But thanks chiefly to the efforts of the Levinson family and of former Senator Bill Nelson of Florida, where Mr. Levinson and his wife lived, the truth about his relationship with the C.I.A. slowly emerged. Over time, Mr. Levinson’s family made repeated efforts either directly or through intermediaries to learn about his fate. His wife, Christine, and son Dan traveled to Tehran and to Kish Island.
After an internal investigation, the C.I.A. disciplined 10 employees, including the three veteran analysts who were forced to leave the agency. The C.I.A. eventually paid Mr. Levinson’s family a $2.5 million annuity and an additional $120,000, the cost of renewing Mr. Levinson’s contract. Both sides wanted to avoid a lawsuit that would publicly reveal details of the arrangement.
Mr. Levinson was last seen alive in a 2010 hostage video pleading for help and in photographs wearing a Guantánamo-style orange jumpsuit. Neither the video nor the images disclosed the identities of his captors. The video had a Pashtun wedding song popular in Afghanistan playing in the background, but F.B.I. investigators concluded that it was so artfully staged that it was probably made by a state-sponsored intelligence group.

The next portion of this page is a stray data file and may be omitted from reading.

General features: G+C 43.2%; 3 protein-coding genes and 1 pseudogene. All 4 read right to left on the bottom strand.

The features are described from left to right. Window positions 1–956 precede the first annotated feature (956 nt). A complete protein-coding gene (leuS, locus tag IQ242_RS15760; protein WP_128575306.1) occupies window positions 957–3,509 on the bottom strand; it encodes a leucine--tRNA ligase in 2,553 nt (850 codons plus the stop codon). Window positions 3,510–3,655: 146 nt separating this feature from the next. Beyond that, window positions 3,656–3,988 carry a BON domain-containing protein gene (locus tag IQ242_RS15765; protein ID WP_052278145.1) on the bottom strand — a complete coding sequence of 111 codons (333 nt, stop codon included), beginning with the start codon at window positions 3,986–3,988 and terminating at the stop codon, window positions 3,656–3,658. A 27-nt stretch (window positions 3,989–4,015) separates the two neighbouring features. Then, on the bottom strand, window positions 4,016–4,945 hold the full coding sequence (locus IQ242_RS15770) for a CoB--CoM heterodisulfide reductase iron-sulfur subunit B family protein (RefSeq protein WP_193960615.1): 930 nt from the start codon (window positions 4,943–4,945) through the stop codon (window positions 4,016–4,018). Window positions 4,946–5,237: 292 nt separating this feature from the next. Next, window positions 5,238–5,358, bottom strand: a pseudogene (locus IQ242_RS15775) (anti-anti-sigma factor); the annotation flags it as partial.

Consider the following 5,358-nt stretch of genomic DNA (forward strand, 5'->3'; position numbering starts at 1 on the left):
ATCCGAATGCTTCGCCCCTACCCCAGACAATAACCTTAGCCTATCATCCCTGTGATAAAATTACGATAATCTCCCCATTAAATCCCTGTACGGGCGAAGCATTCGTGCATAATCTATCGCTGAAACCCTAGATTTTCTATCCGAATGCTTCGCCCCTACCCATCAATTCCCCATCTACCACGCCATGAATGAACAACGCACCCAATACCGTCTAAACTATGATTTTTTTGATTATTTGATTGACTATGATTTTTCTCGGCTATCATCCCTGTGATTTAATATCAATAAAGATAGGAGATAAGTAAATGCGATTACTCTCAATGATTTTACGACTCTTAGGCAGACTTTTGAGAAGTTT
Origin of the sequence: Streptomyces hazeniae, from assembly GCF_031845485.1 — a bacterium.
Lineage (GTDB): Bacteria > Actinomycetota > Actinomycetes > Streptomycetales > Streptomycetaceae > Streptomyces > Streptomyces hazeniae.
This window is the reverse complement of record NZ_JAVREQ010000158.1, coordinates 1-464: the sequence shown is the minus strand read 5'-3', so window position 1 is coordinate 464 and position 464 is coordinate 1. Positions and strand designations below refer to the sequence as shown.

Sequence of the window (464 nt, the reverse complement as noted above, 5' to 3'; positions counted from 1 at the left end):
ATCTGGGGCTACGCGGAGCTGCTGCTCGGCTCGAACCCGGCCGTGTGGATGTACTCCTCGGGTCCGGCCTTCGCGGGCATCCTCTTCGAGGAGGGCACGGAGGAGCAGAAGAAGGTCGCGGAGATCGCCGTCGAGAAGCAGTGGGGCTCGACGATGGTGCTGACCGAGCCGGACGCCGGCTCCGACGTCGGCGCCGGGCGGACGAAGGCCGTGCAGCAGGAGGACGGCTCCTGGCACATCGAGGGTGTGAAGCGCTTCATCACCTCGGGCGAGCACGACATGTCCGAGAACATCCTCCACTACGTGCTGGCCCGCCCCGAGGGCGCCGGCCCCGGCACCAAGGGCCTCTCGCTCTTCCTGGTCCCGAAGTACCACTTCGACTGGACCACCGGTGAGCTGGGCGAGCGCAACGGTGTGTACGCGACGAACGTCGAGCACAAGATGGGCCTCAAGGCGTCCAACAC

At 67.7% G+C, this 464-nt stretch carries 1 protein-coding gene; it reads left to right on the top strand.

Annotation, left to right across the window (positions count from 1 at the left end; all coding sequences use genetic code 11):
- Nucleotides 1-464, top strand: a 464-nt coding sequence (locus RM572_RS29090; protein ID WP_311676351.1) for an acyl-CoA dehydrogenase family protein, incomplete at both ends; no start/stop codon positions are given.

At one point during the Obama administration, Iranian officials secretly informed American officials that they had received intelligence that the remains of an American had been buried in Balochistan, a rugged, lawless region in western Pakistan that borders Afghanistan and Iran. Americans officials assumed that the remains were Mr. Levinson’s.
But the Pakistani authorities found no remains at the site, and American officials concluded that the report, rather than a gesture of good will, was a gambit by Iran to further cloud its role in Mr. Levinson’s fate.
During the Obama administration, officials overseeing efforts to find him had no clear evidence that Mr. Levinson was either alive or dead.
Last year, Iran acknowledged for the first time that it had an open court case involving Mr. Levinson. In a filing to the United Nations, Iran said the case was “ongoing” before its Revolutionary Court, without elaborating.